Confederate Reckoning: Power and Politics in the Civil War South

Hardcover (Print)
Used and New from Other Sellers
Used and New from Other Sellers
from $22.75
Usually ships in 1-2 business days
(Save 35%)
Other sellers (Hardcover)
  • All (8) from $22.75   
  • New (4) from $79.99   
  • Used (4) from $22.75   
Close
Sort by
Page 1 of 1
Showing All
Note: Marketplace items are not eligible for any BN.com coupons and promotions
$79.99
Seller since 2006

Feedback rating:

(1804)

Condition:

New — never opened or used in original packaging.

Like New — packaging may have been opened. A "Like New" item is suitable to give as a gift.

Very Good — may have minor signs of wear on packaging but item works perfectly and has no damage.

Good — item is in good condition but packaging may have signs of shelf wear/aging or torn packaging. All specific defects should be noted in the Comments section associated with each item.

Acceptable — item is in working order but may show signs of wear such as scratches or torn packaging. All specific defects should be noted in the Comments section associated with each item.

Used — An item that has been opened and may show signs of wear. All specific defects should be noted in the Comments section associated with each item.

Refurbished — A used item that has been renewed or updated and verified to be in proper working condition. Not necessarily completed by the original manufacturer.

New
Hardcover New 0674045890 New, Perfect Condition. Ships within 24 hours and all purchases are guaranteed or your money back.

Ships from: West Palm Beach, FL

Usually ships in 1-2 business days

  • Canadian
  • International
  • Standard, 48 States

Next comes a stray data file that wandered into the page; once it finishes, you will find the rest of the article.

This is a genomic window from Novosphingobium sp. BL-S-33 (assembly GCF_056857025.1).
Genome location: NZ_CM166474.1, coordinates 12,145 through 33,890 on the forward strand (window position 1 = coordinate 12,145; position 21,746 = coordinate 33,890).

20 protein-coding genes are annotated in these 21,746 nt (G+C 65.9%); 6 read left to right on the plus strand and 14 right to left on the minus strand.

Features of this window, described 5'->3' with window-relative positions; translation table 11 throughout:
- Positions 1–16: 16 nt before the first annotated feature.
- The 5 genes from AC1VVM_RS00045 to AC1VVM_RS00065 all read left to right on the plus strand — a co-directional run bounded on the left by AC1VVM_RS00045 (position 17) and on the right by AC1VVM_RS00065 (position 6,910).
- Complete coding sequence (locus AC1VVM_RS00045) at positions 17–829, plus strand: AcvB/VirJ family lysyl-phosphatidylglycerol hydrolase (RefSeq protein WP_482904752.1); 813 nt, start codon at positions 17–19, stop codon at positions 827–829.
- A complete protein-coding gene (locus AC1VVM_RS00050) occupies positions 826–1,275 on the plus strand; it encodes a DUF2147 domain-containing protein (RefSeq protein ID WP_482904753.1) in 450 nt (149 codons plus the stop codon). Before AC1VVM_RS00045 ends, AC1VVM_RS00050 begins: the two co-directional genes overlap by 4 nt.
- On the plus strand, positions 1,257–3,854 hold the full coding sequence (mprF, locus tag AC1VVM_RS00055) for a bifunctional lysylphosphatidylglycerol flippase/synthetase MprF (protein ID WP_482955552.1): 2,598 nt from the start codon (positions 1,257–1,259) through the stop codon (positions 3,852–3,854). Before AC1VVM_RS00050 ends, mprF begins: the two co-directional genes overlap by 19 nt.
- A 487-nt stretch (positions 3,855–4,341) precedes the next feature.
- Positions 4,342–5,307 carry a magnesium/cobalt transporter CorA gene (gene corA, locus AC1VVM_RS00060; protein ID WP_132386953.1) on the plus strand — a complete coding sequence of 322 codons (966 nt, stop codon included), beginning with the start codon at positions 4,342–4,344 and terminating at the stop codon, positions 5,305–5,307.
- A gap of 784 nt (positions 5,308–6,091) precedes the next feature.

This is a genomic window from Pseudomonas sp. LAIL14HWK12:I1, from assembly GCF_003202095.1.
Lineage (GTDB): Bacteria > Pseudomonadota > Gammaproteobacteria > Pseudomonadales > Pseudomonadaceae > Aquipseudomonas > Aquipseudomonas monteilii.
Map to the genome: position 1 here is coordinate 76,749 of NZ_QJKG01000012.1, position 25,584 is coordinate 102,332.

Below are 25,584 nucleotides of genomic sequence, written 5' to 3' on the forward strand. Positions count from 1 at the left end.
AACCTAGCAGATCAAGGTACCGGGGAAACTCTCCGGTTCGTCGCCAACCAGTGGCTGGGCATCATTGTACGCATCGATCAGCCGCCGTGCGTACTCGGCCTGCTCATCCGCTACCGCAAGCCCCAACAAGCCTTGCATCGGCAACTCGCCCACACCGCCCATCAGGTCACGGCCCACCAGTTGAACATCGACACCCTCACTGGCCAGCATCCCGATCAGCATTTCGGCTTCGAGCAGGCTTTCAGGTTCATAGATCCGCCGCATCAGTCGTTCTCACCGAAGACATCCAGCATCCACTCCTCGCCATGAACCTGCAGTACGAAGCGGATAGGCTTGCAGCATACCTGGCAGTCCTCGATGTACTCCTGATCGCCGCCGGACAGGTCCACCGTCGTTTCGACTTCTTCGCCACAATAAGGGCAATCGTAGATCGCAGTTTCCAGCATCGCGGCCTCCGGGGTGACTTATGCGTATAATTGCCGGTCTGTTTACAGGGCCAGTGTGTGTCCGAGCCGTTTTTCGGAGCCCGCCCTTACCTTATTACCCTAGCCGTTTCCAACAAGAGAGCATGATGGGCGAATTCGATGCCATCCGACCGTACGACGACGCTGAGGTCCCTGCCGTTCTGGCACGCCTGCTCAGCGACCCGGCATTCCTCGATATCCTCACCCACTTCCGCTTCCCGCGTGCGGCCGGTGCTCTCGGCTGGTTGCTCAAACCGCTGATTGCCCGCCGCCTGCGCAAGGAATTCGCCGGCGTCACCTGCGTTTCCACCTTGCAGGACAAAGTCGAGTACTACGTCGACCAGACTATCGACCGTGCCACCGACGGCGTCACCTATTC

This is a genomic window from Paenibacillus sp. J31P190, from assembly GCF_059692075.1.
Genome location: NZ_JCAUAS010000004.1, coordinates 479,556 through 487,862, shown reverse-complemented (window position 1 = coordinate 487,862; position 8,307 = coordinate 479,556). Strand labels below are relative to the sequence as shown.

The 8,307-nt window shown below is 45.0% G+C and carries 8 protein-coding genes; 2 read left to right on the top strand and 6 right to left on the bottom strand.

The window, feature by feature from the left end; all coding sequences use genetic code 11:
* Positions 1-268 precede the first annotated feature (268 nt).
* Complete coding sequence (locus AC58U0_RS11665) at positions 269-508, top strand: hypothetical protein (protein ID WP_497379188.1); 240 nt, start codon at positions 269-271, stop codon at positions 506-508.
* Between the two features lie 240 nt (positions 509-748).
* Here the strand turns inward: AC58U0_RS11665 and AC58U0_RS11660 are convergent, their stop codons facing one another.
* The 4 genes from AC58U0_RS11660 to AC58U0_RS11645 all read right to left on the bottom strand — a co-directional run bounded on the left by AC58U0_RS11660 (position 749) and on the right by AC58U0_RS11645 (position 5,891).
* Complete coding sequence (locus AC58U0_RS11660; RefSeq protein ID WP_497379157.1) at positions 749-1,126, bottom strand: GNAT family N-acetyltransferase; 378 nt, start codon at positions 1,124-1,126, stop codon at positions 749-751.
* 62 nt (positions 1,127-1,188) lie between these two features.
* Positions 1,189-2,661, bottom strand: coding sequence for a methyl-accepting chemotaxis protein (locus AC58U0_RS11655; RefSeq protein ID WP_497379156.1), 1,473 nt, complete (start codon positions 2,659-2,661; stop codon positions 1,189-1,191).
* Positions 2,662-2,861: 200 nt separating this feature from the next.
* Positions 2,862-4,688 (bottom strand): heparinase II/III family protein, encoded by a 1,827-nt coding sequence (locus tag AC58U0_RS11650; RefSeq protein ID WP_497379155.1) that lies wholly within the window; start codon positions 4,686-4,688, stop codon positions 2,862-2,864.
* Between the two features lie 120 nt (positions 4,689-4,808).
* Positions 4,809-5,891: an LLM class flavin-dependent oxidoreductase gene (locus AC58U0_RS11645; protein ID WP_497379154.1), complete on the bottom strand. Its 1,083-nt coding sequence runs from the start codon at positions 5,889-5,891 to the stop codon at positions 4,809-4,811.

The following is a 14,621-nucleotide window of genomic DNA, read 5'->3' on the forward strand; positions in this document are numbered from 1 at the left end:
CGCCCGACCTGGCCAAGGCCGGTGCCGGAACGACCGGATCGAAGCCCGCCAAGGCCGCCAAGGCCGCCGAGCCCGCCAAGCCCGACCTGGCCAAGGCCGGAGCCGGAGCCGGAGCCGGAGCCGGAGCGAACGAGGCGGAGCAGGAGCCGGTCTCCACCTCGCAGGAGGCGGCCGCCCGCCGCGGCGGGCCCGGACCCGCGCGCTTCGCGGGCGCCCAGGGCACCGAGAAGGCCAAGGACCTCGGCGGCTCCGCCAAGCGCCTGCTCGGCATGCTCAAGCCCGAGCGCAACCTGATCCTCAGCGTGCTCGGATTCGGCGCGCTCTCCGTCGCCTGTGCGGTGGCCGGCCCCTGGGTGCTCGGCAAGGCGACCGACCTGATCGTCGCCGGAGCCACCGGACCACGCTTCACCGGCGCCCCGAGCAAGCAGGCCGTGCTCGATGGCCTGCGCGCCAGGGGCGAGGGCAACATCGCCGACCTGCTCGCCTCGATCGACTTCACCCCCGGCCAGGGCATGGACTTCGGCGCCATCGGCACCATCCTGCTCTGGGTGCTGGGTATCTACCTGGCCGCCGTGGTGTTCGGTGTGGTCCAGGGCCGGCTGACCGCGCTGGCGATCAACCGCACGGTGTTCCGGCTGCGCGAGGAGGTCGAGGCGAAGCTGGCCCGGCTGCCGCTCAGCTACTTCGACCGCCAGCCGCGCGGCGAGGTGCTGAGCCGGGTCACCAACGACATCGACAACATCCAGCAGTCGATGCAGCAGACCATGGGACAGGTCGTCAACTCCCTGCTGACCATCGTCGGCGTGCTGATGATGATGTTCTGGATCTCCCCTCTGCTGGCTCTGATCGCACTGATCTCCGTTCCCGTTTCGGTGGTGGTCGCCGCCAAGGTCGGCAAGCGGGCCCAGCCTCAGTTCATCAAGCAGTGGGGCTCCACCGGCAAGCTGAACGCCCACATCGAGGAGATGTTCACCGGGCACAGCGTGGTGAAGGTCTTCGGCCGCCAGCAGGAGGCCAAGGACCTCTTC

• Standard (AK, HI)
  • Express, 48 States
  • Express (AK, HI)
$113.90
Seller since 2014

Feedback rating:

(227)

Condition: New
Brand New Item.

Ships from: Chatham, NJ

Usually ships in 1-2 business days

  • Canadian
  • International
  • Standard, 48 States
  • Standard (AK, HI)
  • Express, 48 States
  • Express (AK, HI)
$125.00
Seller since 2014

Feedback rating:

(113)

Condition: New
Brand new.

Ships from: acton, MA

Usually ships in 1-2 business days

  • Standard, 48 States
  • Standard (AK, HI)
$125.00
Seller since 2014

Feedback rating:

(113)

Condition: New
Brand new.

Ships from: acton, MA

Usually ships in 1-2 business days

  • Standard, 48 States
  • Standard (AK, HI)
Page 1 of 1
Showing All
Close
Sort by

Overview

"The story of the Confederate States of America, the proslavery, antidemocratic nation created by white Southern slaveholders to protect their property, has been told many times in heroic and martial narratives. Now, however, Stephanie McCurry tells a very different tale of the Confederate experience. When the grandiosity of Southerners' national ambitions met the harsh realities of wartime crises, unintended consequences ensued. Although Southern statesmen and generals had built the most powerful slave regime in the Western world, they had excluded the majority of their own people - white women and slaves - and thereby sowed the seeds of their demise." Wartime scarcity of food, labor, and soldiers tested the Confederate vision at every point and created domestic crises to match those found on the battlefields. Women and slaves became crucial political actors as they contested government enlistment and tax and welfare policies, and struggled for their freedom. The attempt to repress a majority of its own population backfired on the Confederate State of America as the disenfranchised demanded to be counted and considered in the great struggle. The government was forced to become accountable to women and slaves, provoking an astounding transformation of the slaveholders' state. Confederate Reckoning is the startling story of this epic political battle in which women and slaves helped to decide the fate of the Confederacy and the outcome of the Civil War.